No room in anybody private’s business plan? That’s what we, the people, are supposed to own a government for. To hire the help we need. To bring back streets that will give also give Business some customers, and pavement-requiring suppliers, to Plan for.

      And employees not only well educated, but no motive to steal computers or company secrets to pay off loans. Ask Andrew Carnegie. Hard man for a non-Scot to work for. Or get hired by. Considered inherited wealth child abuse.

      But the libraries he built specifically for working people were college-equivalents in his day. And his parks, college world’s most beautiful campuses. Thrift itself. Fits in your coat pocket.

      Because his Business Plan demanded intensively well-educated workers. With KNOWLEDGE enough not to screw around in any INDUSTRY of his.


  12. Some of the inner neighborhoods of San Francisco have 7 story apartment buildings, mostly built 1906-1929. There isn’t usually a whole street of them, the 7 story buildings might be the tallest in an area of 4-7 story buildings. A mixture of height and building types is OK, it provides a variety of housing possibilities for people. There just needs to be enough housing overall.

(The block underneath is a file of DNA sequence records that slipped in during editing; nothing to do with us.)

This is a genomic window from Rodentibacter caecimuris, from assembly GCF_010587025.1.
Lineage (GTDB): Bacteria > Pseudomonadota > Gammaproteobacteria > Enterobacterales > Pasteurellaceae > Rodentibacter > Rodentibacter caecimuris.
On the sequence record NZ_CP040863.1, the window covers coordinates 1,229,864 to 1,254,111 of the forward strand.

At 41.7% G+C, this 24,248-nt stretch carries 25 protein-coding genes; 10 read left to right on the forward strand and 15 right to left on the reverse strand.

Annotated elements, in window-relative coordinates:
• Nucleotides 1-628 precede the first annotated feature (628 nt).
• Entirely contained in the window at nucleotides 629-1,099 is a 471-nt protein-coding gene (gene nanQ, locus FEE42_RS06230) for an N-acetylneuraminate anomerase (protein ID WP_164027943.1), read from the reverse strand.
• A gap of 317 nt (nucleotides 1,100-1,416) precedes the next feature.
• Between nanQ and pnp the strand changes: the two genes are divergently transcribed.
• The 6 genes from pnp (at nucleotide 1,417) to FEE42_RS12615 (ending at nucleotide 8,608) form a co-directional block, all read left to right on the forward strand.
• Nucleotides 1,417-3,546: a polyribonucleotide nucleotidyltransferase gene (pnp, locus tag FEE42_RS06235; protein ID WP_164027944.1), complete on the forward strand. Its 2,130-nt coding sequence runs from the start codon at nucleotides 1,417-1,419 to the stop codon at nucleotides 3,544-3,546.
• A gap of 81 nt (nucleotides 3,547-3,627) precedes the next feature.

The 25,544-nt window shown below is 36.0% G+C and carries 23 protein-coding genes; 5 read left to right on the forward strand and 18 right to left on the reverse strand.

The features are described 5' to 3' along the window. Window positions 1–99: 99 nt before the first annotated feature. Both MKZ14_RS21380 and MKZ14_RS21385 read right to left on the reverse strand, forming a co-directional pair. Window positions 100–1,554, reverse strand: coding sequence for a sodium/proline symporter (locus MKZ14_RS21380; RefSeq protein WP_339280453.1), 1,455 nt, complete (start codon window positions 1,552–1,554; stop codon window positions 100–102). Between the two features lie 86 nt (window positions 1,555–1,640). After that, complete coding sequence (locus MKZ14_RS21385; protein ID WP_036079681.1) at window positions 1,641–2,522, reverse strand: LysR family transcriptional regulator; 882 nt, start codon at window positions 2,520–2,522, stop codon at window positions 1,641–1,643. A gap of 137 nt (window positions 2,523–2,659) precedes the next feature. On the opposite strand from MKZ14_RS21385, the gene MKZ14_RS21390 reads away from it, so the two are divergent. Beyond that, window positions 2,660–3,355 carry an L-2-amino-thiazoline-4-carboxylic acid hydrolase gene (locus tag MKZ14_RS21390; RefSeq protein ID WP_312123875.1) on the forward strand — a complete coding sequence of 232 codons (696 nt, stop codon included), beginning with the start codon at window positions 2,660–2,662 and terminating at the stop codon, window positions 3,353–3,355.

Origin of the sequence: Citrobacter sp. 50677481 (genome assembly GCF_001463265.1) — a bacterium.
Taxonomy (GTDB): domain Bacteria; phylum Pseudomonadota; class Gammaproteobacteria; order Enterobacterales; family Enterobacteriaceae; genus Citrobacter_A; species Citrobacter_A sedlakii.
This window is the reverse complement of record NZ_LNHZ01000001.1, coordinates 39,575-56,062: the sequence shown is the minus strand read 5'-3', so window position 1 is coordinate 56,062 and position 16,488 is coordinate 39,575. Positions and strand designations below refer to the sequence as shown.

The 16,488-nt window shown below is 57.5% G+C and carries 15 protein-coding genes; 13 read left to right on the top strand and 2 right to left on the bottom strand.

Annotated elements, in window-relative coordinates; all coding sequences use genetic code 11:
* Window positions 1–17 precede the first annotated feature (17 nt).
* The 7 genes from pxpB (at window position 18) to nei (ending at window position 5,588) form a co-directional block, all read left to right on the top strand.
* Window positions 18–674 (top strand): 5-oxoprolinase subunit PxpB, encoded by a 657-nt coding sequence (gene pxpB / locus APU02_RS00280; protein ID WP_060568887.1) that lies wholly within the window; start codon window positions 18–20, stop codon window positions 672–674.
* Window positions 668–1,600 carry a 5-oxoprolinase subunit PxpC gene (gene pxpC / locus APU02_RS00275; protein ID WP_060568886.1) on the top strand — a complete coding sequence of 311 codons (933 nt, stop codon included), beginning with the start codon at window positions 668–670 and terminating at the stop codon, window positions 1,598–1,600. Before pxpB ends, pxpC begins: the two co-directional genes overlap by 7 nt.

13. Wake up me when City of Puyallup and Sound Transit get together an start operating Sounder connector buses to the newly created South Hill neighborhood with its high density residential zoning, or it forever will remain an island surrounded by minimum wage retail jobs.

  14. I cannot seem to reply to you on the topic thread Mike, or I would.

    The plural of anecdote is not data. I am surprised I have to say that here. Also The Ave, Lake City, and indeed most of the neighborhoods you list were built the way they were long before any floor level retail requirement. Granted, my memory of them only goes back to 1983, but I am pretty sure the floor level retail requirement wasn’t in place then.

    As for my alternative, that’s simple. Some buildings should be entirely residential, others entirely retail. It works quite well in NYC. Heck, there is an entire culture around the entryways to such residential buildings, known as stoops. They’re minor cultural centers and community organizing locations. In fact, Jane Jacobs wrote about the social importance of stoops in The Death and Life of Great American Cities.

    Floor level retail has become a local icon of gentrification. It is time we ended such outdated concepts, for the good of all.

    1. If we only could comment with fact-checked statistics we’d never get anywhere, because hardly anyone would be able to say anything.

      Thank you for your comment about separate residential and commercial buildings side by side. Can you say more about why this is better? And dies it really ensure that more independent business rd and less chains are in the neighborhood?